Although the term "dictator" was not in vogue at the time, there can be no question that Napoleon was every bit as authoritarian as most dictators. As in the case of dictators, Napoleon made extensive use of propaganda. All but four Paris newspapers were shut down; those that remained were little more than instruments of propaganda. He also maintained a secret police (although that term was not used) operated by one Joseph Fourche. Fourche's force spied on thousands of people, and many were imprisoned without trial for little more than suspicion of being opposed to the regime's practices. The rights of women were sharply abridged: women could no longer contract, own property, or even maintain a bank account in their own names. They were legally dependent upon and subject to the will of their fathers is single, their husbands if married. Freedom of speech and of the press virtually disappeared. His personal style of leadership was marked by stubbornness and a refusal to listen to those who disagreed with him.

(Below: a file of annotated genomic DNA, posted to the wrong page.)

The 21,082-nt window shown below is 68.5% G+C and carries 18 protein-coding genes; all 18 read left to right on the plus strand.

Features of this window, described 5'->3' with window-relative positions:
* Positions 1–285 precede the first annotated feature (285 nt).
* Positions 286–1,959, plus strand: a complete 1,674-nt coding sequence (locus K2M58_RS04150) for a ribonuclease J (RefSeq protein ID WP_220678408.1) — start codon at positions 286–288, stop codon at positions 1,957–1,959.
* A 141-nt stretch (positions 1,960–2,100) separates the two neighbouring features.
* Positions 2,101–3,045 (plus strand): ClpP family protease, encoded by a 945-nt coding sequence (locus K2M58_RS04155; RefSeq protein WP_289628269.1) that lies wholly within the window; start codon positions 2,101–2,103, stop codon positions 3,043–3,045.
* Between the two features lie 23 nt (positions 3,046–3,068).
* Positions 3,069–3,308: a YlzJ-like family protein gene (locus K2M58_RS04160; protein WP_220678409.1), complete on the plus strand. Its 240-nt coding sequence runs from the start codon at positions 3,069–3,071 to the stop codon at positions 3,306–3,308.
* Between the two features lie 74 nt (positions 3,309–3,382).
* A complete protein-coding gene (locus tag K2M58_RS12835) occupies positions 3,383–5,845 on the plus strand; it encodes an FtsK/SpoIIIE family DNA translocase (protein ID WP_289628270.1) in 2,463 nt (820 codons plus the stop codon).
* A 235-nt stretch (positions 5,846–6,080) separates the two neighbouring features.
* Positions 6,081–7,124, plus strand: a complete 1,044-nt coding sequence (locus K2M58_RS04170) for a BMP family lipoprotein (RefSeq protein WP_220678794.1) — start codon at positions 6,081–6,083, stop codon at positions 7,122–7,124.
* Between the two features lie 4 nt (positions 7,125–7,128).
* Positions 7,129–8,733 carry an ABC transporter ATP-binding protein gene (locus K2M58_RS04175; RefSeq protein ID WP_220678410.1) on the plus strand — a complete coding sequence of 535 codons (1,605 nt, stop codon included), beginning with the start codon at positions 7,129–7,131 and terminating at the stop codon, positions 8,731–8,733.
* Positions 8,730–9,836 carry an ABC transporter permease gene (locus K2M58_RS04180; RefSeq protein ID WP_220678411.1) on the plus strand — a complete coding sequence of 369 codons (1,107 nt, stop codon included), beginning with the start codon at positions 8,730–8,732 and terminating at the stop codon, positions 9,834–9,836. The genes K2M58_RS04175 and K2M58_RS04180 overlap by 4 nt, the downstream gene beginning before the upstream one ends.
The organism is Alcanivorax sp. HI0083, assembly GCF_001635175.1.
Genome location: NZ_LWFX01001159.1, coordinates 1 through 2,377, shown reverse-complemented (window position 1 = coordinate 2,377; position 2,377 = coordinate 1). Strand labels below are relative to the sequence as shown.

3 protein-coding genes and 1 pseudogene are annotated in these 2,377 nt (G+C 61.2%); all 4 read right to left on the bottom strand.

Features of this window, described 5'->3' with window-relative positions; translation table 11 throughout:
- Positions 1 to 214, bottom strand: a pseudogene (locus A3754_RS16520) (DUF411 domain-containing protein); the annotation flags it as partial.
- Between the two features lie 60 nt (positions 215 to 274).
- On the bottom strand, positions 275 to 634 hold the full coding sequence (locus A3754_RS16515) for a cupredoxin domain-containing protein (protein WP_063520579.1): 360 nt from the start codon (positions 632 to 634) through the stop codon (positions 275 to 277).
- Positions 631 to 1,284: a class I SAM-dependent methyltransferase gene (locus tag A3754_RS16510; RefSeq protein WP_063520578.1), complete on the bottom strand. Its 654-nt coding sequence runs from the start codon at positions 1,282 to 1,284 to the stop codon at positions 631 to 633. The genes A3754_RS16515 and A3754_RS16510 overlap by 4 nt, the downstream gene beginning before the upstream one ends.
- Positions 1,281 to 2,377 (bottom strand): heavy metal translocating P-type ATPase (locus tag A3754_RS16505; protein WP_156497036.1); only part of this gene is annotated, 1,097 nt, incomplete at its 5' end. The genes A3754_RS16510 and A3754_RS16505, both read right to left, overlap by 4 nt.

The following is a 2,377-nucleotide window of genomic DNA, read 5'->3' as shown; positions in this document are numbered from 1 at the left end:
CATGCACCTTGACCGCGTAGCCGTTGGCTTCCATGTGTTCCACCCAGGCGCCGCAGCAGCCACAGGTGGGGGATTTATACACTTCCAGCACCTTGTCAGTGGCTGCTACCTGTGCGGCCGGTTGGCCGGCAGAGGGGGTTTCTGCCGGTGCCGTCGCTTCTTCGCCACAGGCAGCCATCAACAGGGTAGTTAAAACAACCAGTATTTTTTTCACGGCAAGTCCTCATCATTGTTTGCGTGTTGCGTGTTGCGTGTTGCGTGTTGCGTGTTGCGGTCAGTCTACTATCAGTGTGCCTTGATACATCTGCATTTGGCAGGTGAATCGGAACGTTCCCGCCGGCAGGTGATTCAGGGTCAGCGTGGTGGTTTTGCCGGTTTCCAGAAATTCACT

As in the case of many dictators, Napoleon accomplished a great deal for France. He made peace with the Catholic Church, instituted the use of the Code Napoleon, established the Bank of France, and instituted an efficient bureaucracy. However, as is the case of many dictators, the price the French people paid for Napoleon's reforms was quite dear.